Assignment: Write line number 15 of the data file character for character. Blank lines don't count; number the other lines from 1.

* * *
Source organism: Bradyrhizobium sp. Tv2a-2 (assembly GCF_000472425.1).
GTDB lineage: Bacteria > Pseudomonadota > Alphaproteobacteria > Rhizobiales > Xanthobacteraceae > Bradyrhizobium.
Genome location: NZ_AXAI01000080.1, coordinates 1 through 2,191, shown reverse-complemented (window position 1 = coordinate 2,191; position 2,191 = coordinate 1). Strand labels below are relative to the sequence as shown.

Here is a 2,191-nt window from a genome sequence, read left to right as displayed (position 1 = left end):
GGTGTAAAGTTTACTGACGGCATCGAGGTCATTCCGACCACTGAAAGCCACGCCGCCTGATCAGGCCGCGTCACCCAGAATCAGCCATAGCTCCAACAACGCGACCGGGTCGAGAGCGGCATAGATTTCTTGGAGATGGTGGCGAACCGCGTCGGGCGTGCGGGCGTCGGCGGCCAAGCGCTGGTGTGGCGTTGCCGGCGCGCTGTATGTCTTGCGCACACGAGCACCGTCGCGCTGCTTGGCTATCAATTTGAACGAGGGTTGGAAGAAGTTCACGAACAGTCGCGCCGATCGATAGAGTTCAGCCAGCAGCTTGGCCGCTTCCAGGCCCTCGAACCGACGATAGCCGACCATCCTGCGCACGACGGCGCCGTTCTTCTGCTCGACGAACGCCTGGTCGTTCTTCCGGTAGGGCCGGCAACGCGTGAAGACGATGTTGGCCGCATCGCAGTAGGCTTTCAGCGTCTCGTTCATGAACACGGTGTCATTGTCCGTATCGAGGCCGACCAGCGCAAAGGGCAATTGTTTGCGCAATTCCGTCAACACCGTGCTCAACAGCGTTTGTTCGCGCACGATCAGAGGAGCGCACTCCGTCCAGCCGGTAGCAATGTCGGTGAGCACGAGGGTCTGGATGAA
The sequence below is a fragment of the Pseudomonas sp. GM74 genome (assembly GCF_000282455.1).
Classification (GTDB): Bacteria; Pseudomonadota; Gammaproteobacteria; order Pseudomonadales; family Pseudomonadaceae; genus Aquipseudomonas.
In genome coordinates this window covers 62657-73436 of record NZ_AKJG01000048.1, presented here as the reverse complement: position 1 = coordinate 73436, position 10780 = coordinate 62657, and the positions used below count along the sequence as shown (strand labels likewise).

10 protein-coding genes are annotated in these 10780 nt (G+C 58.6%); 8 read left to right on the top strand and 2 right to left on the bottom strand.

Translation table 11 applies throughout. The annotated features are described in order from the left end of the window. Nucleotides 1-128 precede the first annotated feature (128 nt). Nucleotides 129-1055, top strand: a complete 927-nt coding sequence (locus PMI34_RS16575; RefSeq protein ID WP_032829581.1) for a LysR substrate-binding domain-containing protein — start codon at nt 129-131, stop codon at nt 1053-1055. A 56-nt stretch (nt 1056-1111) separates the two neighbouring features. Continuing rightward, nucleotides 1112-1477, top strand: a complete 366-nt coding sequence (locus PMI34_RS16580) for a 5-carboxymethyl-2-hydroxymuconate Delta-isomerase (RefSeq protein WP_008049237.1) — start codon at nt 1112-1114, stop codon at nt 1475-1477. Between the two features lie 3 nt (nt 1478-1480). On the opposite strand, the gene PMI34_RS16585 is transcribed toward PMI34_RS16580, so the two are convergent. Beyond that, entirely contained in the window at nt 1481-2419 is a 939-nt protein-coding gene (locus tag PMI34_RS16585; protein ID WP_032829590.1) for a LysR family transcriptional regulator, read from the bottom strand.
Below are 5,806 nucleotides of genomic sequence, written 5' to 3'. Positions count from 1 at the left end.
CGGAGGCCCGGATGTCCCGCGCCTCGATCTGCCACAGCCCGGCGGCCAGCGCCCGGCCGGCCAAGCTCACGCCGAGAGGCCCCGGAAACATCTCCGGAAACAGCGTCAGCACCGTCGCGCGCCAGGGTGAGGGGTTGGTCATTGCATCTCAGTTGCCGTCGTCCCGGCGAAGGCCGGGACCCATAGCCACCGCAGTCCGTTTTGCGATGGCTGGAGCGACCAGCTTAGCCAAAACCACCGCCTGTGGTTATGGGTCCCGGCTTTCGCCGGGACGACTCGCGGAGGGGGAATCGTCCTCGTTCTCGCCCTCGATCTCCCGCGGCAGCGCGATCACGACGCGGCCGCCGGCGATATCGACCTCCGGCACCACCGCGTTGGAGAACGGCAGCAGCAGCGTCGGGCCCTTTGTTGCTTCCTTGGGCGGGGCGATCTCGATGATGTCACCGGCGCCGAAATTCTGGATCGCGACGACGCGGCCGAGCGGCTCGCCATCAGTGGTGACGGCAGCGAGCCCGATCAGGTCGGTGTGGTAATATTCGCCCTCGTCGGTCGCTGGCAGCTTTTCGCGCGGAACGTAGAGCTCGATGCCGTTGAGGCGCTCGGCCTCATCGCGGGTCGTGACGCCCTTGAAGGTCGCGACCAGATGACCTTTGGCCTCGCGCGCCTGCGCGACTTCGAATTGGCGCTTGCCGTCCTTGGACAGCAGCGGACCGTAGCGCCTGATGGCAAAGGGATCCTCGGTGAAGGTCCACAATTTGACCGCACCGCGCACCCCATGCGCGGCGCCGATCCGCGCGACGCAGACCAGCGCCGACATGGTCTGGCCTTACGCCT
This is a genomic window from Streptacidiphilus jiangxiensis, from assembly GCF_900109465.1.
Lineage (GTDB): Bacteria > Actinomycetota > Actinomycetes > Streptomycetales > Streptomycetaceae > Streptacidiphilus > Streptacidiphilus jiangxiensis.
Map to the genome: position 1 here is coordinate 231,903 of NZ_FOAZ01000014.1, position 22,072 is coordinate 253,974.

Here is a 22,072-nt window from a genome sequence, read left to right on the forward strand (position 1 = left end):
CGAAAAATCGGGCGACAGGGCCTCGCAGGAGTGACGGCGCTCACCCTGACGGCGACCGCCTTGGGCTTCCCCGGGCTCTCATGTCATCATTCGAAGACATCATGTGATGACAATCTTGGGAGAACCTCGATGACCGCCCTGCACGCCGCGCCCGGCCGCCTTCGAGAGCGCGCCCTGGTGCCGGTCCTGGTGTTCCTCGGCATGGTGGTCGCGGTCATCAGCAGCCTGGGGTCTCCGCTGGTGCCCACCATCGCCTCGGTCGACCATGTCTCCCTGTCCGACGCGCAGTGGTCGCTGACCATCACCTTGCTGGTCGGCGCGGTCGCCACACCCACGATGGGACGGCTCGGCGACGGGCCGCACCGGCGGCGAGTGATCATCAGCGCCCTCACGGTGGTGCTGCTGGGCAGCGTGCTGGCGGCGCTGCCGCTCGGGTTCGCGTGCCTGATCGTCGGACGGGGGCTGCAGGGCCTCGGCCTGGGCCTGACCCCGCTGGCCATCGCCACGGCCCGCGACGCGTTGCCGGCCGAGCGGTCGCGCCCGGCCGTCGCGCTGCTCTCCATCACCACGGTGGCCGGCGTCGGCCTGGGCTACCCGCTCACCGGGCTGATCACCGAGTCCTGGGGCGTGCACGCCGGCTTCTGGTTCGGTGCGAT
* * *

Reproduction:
Map to the genome: position 1 here is coordinate 231,903 of NZ_FOAZ01000014.1, position 22,072 is coordinate 253,974.